The Tasmanian Devil is a carnivorous marsupial that is now only found in the wild in Tasmania.
The Tasmanian Devil is a carnivorous marsupial that is now only found in the wild in Tasmania.

Tasmanian Devils

The nocturnal Tasmanian Devil, rarely seen outside of sanctuaries, is coming back from the brink of extinction. The devils suffer from infectious viral cancer in the form of a facial tumor that spreads through biting and has killed 90 percent of them in the wild.

Cradle Mountain National Park

Cradle Mountain National Park is home to the highest peaks in Tasmania with wild, unpredictable weather. Even though it was raining the day I arrived, I attempted to hike the 4-mile Dove Lake Circuit.
The trailhead is also where the challenging 6-day Overland Track begins. Sheets of water shut out the view of the mountains framing the lake and forced me to turn back. I was, however, able to enjoy the Enchanted Woods track in the gloom of a haunting forest ensconced in moss and algae to energetic Knyvet Falls.

Tasmania has many beautiful beaches
Tasmania has many beautiful beaches

East Coast of Tasmania

Another roller coaster road brought me to the sunny East Coast of Tasmania where endless miles of white sand beaches are kissed by turquoise rollers off the Tasman Sea. Sailboats dot the marinas and summer cottages line the shore of coastal villages.
My charming Airbnb in Bicheno was a skip away from a blowhole, and a walk on granite rocks covered with orange lichen that brought me to a tiny marina where the special was a zesty seafood bouillabaisse.
The guide on a glass-bottom boat tour of the marina informed us that the marine creatures here, like squid and seahorses, are endangered due to a warm current coming from mainland Australia that is heating up the waters killing the kelp forests. Yet another imbalance in nature caused by global warming.

Tourville Lighthouse in Tasmania, Australia
Tourville Lighthouse in Tasmania, Australia

Freycinet National Park

Freycinet National Park, home to the spectacular Wine Glass Bay, is the most popular attraction on the east coast. I took the spiraling road up to the Tourville Lighthouse where an easy loop affords mind-expanding views of the blue veil of the Tasman Sea.
The marine preserve below the surface, established in 2007, begins 3 miles offshore and extends for 200 nautical miles to protect migrating whales and all manner of sea life in the submerged mountain range.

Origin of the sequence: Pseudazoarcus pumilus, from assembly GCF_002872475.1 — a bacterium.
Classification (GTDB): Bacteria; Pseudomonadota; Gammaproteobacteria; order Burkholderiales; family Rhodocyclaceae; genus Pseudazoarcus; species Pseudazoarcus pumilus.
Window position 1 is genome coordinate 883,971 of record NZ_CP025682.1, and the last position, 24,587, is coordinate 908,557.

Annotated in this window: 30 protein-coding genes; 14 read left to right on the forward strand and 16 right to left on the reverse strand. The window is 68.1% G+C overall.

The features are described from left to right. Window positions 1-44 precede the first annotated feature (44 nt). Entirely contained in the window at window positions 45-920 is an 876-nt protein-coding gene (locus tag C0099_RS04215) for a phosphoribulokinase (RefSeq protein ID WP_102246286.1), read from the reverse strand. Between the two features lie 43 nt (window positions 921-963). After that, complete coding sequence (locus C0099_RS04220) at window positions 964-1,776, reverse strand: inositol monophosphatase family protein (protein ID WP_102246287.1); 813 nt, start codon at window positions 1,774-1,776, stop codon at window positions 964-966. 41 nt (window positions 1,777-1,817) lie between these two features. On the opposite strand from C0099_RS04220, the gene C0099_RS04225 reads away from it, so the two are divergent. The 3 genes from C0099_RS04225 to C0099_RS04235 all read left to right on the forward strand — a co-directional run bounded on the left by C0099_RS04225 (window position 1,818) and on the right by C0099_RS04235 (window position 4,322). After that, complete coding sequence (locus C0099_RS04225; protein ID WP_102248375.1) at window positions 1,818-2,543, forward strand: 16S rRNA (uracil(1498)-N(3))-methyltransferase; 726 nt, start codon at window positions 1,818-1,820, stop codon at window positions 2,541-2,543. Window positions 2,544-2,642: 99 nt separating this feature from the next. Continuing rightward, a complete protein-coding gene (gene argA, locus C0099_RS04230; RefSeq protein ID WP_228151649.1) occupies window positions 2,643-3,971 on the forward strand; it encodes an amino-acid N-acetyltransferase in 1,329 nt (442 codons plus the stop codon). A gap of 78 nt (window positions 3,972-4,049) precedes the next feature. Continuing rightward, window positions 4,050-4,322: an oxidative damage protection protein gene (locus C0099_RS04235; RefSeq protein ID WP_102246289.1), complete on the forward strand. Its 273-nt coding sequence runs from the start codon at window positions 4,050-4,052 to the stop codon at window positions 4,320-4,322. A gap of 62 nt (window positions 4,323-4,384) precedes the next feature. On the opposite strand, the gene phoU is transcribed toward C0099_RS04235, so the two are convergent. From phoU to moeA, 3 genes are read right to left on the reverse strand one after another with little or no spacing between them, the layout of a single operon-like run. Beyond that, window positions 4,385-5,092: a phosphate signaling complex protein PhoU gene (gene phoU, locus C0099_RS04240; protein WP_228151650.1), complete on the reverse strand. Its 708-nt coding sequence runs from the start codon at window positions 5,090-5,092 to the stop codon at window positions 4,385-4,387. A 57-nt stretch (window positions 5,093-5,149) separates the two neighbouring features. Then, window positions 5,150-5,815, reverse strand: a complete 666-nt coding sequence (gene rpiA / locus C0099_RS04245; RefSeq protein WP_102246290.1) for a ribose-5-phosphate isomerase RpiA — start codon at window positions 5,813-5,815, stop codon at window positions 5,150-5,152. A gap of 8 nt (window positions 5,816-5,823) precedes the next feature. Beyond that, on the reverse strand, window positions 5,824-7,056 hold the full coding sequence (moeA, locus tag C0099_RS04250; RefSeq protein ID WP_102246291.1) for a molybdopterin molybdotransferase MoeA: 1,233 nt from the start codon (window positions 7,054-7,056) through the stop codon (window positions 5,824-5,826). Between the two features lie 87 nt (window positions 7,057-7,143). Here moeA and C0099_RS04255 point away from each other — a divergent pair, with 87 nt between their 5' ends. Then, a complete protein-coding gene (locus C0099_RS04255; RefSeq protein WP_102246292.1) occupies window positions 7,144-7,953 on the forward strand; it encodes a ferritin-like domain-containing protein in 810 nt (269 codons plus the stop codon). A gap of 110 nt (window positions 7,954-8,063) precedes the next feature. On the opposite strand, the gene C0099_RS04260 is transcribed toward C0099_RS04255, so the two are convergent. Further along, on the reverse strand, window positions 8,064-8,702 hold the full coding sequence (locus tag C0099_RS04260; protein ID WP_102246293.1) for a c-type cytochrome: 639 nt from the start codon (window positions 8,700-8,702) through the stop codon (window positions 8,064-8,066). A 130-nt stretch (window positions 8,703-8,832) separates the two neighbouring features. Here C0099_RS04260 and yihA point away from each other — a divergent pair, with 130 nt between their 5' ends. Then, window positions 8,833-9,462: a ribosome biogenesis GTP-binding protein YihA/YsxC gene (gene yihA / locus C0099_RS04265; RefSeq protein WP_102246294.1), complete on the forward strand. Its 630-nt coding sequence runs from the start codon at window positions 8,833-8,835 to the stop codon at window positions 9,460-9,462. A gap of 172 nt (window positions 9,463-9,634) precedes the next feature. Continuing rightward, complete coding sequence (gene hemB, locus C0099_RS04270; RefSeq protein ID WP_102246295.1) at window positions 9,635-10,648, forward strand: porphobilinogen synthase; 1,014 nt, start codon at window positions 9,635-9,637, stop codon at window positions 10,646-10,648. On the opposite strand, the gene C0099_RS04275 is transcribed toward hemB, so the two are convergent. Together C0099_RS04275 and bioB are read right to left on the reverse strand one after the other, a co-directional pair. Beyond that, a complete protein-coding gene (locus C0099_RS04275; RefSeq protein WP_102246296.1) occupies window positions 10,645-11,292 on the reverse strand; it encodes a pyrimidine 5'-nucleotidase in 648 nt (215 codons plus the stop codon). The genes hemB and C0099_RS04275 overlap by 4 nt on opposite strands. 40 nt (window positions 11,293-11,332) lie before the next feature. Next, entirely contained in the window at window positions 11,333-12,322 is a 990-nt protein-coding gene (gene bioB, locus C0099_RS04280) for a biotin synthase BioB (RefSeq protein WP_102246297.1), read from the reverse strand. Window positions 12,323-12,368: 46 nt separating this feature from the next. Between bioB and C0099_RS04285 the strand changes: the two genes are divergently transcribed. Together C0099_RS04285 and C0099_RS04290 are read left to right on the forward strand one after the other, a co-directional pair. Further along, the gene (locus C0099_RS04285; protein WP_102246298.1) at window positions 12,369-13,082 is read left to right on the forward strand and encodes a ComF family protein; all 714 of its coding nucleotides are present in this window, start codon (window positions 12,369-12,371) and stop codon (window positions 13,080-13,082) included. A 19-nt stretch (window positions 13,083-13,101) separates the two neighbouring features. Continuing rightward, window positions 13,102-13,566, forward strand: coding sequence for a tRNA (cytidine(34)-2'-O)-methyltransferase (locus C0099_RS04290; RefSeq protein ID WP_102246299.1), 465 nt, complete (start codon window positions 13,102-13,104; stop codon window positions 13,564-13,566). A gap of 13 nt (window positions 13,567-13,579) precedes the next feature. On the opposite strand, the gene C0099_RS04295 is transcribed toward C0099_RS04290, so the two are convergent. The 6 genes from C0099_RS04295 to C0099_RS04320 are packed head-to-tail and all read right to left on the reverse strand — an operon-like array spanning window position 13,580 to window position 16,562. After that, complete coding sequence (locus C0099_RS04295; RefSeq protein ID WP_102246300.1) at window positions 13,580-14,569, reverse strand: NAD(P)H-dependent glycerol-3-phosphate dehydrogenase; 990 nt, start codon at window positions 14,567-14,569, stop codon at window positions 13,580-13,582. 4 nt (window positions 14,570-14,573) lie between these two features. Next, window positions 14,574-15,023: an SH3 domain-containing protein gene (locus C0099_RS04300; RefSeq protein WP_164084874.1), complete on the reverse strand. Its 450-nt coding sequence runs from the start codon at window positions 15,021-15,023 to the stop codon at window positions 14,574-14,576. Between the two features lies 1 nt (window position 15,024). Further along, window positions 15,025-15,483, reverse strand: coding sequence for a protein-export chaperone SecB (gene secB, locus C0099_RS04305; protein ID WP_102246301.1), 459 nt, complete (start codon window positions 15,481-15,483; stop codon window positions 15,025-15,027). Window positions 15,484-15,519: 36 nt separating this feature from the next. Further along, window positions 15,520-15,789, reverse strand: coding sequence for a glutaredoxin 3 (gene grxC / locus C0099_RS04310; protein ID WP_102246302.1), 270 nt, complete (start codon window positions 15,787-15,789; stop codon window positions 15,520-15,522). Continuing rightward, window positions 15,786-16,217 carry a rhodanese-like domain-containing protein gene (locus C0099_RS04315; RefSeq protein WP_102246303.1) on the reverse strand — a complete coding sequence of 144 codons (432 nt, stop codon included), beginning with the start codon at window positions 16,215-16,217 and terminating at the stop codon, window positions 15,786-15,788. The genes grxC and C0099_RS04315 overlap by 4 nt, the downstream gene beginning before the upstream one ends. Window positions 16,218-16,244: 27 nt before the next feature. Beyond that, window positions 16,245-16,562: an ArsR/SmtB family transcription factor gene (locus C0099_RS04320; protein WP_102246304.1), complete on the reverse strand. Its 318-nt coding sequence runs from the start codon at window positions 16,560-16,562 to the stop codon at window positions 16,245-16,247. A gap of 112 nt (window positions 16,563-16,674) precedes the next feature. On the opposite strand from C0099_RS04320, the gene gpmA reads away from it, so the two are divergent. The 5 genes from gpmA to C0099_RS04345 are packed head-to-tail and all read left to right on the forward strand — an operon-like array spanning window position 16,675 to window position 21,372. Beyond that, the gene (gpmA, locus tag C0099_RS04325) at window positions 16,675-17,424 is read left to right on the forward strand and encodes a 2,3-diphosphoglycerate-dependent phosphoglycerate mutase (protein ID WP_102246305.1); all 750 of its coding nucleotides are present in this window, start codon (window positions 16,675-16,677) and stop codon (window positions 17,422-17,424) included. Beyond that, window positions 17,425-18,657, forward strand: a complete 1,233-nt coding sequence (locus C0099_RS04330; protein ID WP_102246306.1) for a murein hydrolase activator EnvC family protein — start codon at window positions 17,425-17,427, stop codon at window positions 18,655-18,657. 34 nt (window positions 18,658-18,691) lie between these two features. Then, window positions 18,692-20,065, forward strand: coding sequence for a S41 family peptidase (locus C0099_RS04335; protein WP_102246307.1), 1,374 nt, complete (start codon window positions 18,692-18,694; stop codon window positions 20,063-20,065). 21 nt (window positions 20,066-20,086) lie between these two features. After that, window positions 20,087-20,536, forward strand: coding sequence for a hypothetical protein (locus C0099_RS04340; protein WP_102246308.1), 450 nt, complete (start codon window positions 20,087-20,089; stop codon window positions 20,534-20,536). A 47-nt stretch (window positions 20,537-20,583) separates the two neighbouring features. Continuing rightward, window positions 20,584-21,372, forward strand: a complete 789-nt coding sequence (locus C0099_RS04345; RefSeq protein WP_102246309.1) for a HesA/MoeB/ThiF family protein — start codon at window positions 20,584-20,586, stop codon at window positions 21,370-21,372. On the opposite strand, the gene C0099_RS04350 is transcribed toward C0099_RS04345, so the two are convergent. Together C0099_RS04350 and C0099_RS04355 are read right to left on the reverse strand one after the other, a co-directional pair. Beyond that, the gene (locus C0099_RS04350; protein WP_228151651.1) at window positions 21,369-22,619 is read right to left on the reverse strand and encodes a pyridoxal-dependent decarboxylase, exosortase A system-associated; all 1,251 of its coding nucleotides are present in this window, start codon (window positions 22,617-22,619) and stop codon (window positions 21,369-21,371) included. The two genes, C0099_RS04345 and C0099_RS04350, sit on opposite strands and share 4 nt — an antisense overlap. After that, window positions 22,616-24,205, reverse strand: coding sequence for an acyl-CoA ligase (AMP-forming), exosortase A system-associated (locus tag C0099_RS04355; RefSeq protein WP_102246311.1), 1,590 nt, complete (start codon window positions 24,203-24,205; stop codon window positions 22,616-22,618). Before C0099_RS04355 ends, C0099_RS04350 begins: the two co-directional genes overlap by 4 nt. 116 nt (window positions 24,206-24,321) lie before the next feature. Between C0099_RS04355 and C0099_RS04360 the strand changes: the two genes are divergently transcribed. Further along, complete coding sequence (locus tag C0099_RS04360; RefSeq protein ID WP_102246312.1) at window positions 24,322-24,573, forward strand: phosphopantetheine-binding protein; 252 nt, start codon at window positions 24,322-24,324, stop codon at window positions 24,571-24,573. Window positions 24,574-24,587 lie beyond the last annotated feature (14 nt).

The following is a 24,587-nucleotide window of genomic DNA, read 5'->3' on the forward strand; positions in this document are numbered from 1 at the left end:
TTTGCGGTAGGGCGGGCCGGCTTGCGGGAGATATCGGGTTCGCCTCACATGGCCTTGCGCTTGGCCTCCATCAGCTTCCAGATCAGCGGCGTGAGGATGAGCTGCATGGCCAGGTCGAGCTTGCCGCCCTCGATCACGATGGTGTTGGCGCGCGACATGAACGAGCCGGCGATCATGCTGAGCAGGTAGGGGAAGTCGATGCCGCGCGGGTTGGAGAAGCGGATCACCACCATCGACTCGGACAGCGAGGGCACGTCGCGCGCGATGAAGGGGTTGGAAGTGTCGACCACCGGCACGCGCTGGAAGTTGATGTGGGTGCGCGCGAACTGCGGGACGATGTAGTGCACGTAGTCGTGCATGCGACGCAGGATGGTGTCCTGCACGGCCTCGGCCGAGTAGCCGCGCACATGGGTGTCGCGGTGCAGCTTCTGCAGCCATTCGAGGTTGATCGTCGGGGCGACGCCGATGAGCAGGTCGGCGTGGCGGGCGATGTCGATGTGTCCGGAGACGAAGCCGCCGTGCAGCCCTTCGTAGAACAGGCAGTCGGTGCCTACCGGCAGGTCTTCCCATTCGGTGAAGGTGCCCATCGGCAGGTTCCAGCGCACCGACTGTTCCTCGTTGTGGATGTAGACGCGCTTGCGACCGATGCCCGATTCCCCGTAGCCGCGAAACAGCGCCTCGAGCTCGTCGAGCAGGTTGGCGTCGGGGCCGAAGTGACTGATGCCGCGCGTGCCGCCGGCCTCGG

The easiest way to experience Wine Glass Bay is to take the water taxi out of Cole’s Bay. It takes you around the peninsula, drops you off on a flat trail across the isthmus to Hazards Beach where you are picked up for the return ride.

Benoche Marina in Tasmania, Australia
Benoche Marina in Tasmania, Australia

Wednesday, June 17, 2020

If you love Kaua'i you will love this book.

Iced in Paradise (Leilani Santiago Hawai'i Mystery, #1)Iced in Paradise by Naomi Hirahara
My rating: 5 of 5 stars

I looked forward to curling up with this book. So much fun to revisit Kauai and see it through the eyes of a local. I lived there when there were only 35,000 people and few “no trespassing” signs. In this rendering there are 70,000 locals finding it hard to survive and traffic jams. The protagonist like many Hawaiians is multi-cultural. She is torn between living on the mainland in Seattle and returning to her roots on Kauai. There is a mystery here, but I have to say I found the motive for murder a bit weak. No matter, I loved hanging with the locals, visiting places that have changed so much since my time in the Islands. Thank you to Naomi Hirahara for this authentic rendering of Kauai today with some interesting plot twists for good measure.Wai-nani: A Voice from Old Hawaii

View all my reviews

Sunday, June 14, 2020

California Coast-A Love Story

Love this interview with Craig Koehns of Boomer Far Out Adventures Fame

With the CDC discouraging international travel this summer due to covid-19 most of us will be vacationing domestically. With our new normal in mind we re-convene with boomer travel adventurist writer Linda Ballou as she reveals her 32 off the tourist grid hidden gems along the stunning California coastline. 
Talking about my favorite stops along the coast from Malibu to Mendocino made me want to do all my daytrips over again! California has so much to offer. 
Take a listen

My books is avaible e-book format on kindle and Itunes and in print on Amazon.

For more about Linda's books and articles go to

Tuesday, June 2, 2020

Ready for a Road Trip on the Coast of California?

Adventure travel writer, Linda Ballou, has rafted, kayaked and horseback ridden through pristine wilderness areas around the globe. The most memorable of these journeys are chronicled in her book Lost Angel Walkabout.  In Lost Angel in Paradise she shares 32-of her favorite daytrips along the coast of California. Her latest effort Get Great Trips for Free tell you how to build your travel writing platform..  Learn more about her travels at

Wednesday, May 20, 2020

California Coast -A Love Story

Are you ready for a road trip up the coast of California?!

Escape with me as I take you on my favorite power-packed outdoor days along the sun-splashed California Coast from Malibu to Mendocino. Let your spirit free strolling long stretches of sand in solitude. Breathe deeply of the restorative energy of fern forests shaded by towering redwood giants. 

Kick-start creativity while meandering among flower-infused meadows, listening

to wind voices off a full-blown sea. Get the rust off your soul and find harmony in nature. When you are done with your hike, tuck into tasty treats at a sweatband-friendly eatery that I have tested personally. You have earned your calories!

Download e-book available at I-Tunes, and Amazon Kindle Store $4.99
Companion Print book at all major online Distribution sites $9.95 Signed copy with free shipping at Linda Ballou’s website